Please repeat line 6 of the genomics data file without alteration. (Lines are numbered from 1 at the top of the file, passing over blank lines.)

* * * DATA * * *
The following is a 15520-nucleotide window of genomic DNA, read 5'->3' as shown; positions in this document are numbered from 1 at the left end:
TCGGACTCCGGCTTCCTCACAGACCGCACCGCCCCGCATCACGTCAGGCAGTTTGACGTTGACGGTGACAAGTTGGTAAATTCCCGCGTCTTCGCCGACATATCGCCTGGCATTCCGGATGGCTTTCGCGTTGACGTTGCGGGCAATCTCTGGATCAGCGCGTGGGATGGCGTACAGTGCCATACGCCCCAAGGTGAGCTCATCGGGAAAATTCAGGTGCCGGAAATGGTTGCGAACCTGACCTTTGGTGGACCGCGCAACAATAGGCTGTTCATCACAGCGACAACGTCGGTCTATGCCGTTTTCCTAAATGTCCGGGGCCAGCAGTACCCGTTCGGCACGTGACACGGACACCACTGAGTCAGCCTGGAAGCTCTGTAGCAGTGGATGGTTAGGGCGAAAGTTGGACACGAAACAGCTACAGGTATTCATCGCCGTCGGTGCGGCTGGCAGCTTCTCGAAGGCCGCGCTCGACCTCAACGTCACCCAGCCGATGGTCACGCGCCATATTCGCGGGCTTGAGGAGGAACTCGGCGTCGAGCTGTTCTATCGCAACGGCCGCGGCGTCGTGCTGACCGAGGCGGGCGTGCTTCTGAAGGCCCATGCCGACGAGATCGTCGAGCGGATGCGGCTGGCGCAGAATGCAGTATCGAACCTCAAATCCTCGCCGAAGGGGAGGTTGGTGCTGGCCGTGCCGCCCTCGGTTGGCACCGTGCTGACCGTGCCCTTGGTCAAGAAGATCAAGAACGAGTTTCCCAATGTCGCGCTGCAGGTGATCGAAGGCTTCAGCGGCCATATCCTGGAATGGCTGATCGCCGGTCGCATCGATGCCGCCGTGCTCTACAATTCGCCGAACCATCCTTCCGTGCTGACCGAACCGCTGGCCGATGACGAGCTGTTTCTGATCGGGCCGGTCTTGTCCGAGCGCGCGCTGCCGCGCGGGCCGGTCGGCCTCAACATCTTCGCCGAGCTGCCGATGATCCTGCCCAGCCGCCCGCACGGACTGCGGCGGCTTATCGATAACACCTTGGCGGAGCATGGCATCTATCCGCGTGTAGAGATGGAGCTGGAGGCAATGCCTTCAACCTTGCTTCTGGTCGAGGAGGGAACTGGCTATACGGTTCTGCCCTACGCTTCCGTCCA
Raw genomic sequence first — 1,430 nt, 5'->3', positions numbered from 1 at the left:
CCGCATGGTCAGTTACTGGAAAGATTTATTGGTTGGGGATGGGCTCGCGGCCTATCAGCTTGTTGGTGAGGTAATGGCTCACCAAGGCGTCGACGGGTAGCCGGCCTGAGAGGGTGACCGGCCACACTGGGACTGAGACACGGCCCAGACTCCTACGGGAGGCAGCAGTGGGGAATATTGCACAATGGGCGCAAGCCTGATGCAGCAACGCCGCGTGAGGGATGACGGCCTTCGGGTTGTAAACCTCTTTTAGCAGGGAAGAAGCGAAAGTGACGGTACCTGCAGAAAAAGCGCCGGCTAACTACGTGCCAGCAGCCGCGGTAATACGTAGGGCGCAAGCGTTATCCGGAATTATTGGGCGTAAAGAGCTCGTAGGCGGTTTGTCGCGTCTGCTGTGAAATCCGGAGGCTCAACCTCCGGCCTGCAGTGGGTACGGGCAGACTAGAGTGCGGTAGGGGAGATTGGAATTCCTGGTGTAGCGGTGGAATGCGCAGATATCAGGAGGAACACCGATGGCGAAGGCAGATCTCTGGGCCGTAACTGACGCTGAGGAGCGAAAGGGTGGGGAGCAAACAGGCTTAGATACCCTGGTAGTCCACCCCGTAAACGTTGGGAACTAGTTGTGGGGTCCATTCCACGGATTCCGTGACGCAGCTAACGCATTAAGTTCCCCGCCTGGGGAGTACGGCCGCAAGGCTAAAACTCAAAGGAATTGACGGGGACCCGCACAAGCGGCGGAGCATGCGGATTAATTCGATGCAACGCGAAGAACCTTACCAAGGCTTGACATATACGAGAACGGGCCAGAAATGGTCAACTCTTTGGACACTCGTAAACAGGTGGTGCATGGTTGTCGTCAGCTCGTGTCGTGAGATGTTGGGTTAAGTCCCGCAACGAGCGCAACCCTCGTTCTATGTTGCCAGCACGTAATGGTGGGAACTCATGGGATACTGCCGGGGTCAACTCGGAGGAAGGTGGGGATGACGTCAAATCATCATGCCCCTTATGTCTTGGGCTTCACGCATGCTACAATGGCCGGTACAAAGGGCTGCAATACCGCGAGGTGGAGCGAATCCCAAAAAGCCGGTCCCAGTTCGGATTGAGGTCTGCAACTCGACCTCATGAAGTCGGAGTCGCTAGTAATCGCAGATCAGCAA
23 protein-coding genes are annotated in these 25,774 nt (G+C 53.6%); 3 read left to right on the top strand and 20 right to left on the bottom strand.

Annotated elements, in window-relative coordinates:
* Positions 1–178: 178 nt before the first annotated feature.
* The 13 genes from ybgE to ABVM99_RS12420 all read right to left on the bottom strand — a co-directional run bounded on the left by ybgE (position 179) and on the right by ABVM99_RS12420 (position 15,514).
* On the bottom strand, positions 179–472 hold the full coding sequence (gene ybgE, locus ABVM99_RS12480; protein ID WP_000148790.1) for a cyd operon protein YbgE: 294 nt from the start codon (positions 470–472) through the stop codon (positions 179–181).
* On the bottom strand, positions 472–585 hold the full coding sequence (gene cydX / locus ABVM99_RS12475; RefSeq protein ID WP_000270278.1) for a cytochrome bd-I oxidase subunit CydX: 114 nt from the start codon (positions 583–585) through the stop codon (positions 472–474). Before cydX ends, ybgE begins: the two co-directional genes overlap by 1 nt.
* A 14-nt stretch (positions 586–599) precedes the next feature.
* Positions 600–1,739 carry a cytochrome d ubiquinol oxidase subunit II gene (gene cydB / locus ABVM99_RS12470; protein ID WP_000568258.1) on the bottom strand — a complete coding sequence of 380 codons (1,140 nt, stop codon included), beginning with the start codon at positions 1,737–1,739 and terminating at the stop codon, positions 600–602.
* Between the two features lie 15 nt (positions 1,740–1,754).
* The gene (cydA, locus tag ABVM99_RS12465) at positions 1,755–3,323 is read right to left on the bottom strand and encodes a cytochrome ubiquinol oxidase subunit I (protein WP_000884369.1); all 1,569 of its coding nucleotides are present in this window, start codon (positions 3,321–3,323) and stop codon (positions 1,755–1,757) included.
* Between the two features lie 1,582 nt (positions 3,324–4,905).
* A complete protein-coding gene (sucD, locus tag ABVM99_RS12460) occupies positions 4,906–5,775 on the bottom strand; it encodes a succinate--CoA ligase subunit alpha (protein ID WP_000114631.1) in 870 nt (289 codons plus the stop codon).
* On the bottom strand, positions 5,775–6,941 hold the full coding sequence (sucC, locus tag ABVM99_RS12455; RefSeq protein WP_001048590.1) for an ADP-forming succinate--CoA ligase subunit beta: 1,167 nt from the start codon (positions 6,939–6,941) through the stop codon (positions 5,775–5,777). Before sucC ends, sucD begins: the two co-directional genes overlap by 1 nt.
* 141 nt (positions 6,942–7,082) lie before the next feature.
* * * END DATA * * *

Annotated elements, in window-relative coordinates: